With QE2 now in the books it’s pretty obvious that the policy did not generate the kind of growth that most assumed it would. In fact, there is substantial evidence that the policy did little aside from causing a margin squeeze on the entire economy. So while the end of year tax cut appeared like a great benefit to the economy, it was largely offset by the surge in commodity prices and the resulting reallocation of consumer spending.
We didn’t hear much of this bearish scenario last year when the policy was in full force, but now that it’s ending some banks are using the recent decline in commodity prices to make a bullish case. They were wrong to ignore the bump in the road that QE2 caused, but they’re correct in saying that the end of this policy will reduce the speculative premium in many commodity markets which should result in a boost to consumer spending.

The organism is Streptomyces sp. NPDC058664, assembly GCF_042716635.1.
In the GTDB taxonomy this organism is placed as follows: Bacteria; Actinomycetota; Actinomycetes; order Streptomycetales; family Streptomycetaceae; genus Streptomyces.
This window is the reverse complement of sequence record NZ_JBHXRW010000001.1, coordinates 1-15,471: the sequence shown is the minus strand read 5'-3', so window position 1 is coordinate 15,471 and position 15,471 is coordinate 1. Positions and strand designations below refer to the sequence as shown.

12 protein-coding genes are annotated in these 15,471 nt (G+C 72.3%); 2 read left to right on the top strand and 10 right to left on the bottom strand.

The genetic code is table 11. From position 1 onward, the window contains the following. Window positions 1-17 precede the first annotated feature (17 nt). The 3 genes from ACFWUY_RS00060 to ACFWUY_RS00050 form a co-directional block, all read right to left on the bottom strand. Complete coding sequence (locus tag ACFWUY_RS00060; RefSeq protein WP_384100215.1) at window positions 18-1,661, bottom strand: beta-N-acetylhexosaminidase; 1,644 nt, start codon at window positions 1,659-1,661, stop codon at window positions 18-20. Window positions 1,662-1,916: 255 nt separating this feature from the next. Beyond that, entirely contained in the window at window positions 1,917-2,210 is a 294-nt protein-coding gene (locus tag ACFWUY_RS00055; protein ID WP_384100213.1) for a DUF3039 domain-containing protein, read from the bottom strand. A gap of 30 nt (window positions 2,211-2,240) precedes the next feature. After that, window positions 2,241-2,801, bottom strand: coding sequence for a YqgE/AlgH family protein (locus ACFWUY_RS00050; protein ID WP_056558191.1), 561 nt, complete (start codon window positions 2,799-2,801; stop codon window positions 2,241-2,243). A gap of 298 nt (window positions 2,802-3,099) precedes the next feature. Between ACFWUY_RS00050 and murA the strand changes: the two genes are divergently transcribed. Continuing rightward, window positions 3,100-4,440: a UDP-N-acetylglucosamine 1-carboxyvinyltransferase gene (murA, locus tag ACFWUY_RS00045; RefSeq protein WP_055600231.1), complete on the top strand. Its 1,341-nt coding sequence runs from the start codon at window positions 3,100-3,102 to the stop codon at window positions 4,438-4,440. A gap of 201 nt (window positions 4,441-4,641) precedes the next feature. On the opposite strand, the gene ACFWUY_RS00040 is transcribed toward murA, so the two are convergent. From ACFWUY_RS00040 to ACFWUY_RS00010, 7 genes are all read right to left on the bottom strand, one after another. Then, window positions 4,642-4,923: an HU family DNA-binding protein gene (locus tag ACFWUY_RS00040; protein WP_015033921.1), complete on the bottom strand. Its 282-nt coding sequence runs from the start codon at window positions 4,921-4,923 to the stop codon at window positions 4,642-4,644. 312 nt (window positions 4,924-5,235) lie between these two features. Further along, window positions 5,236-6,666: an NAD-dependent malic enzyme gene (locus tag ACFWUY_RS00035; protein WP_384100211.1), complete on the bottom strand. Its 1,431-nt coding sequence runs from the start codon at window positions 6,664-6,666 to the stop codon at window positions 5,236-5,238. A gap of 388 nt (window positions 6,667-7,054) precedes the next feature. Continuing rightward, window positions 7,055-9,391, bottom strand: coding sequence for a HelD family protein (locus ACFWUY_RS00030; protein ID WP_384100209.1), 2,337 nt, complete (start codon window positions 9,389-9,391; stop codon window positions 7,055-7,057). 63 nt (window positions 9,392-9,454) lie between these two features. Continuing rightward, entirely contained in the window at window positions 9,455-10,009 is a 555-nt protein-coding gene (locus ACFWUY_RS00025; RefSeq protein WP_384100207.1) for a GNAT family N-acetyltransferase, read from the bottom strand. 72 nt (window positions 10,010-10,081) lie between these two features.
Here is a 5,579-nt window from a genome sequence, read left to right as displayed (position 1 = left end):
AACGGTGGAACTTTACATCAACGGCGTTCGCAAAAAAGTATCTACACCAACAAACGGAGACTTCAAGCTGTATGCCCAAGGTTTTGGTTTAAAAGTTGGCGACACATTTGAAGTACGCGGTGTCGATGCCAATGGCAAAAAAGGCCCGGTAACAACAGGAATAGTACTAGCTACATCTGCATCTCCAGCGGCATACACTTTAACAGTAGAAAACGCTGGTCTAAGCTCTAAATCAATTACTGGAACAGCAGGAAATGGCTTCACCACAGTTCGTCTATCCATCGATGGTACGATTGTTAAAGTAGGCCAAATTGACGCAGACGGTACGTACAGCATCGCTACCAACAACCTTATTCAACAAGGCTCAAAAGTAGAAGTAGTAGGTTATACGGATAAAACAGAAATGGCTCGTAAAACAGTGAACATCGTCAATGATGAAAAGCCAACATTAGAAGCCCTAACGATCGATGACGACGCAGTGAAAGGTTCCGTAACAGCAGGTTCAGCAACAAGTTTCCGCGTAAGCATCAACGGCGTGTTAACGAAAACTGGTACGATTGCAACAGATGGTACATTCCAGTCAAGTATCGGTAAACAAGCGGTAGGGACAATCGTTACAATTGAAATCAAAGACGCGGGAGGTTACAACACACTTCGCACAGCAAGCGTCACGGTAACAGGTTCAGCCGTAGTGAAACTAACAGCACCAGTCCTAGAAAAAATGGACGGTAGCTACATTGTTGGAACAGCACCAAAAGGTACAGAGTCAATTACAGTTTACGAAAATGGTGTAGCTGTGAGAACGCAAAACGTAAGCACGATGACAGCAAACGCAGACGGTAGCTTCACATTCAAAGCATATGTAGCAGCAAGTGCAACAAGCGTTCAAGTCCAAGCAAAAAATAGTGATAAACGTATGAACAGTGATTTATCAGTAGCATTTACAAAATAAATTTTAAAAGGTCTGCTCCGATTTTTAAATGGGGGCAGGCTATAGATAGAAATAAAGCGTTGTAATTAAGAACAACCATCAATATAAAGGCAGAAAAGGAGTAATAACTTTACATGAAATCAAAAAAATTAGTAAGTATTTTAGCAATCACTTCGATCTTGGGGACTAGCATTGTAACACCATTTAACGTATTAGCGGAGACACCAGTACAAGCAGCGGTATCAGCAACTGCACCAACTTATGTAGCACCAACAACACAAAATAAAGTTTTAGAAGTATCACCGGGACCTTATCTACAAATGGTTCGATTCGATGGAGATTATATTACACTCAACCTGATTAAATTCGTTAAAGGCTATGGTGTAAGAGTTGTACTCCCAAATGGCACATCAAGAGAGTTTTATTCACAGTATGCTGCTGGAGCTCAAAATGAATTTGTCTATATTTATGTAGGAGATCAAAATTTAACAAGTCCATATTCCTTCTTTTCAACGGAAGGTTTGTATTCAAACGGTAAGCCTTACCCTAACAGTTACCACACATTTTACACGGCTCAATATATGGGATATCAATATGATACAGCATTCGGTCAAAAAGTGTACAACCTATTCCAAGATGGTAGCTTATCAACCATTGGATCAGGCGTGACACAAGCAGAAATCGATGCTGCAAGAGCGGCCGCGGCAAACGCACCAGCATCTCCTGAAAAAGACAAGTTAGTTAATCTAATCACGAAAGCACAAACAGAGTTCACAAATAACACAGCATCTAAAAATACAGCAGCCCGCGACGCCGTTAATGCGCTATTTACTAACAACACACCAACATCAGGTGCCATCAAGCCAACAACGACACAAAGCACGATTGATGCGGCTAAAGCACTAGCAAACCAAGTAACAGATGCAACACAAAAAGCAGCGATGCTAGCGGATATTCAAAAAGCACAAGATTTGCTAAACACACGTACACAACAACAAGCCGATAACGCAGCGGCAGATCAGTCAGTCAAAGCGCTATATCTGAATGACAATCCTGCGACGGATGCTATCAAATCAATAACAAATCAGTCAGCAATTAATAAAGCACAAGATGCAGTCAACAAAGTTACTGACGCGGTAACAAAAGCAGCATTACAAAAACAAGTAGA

In a recent note, UniCredit highlighted how the recent dip in commodity prices should begin to act as a delayed tax cut:
- At the end of last year, the US administration had hoped to kick-start flagging consumption through tax cuts. But the plan failed, as soaring commodity prices have in recent months absorbed not only the tax cuts but the entire increase in disposable incomes.
- Now, however, the tide appears to be turning. Energy prices have fallen strongly in recent weeks and might pull back even further. In addition, food prices have at least stabilised. That means that US households are now enjoying a (delayed) tax cut after all.
- Alongside the boost to purchasing power from falling commodity prices, the US economy will probably also receive support at the beginning of 2H from a rebound in auto sales. As a result, economic numbers in the coming weeks could surprise on the upside – the bounce, however, should only be short-lived.
This effect can best be seen in real disposable income which has sagged in recent months: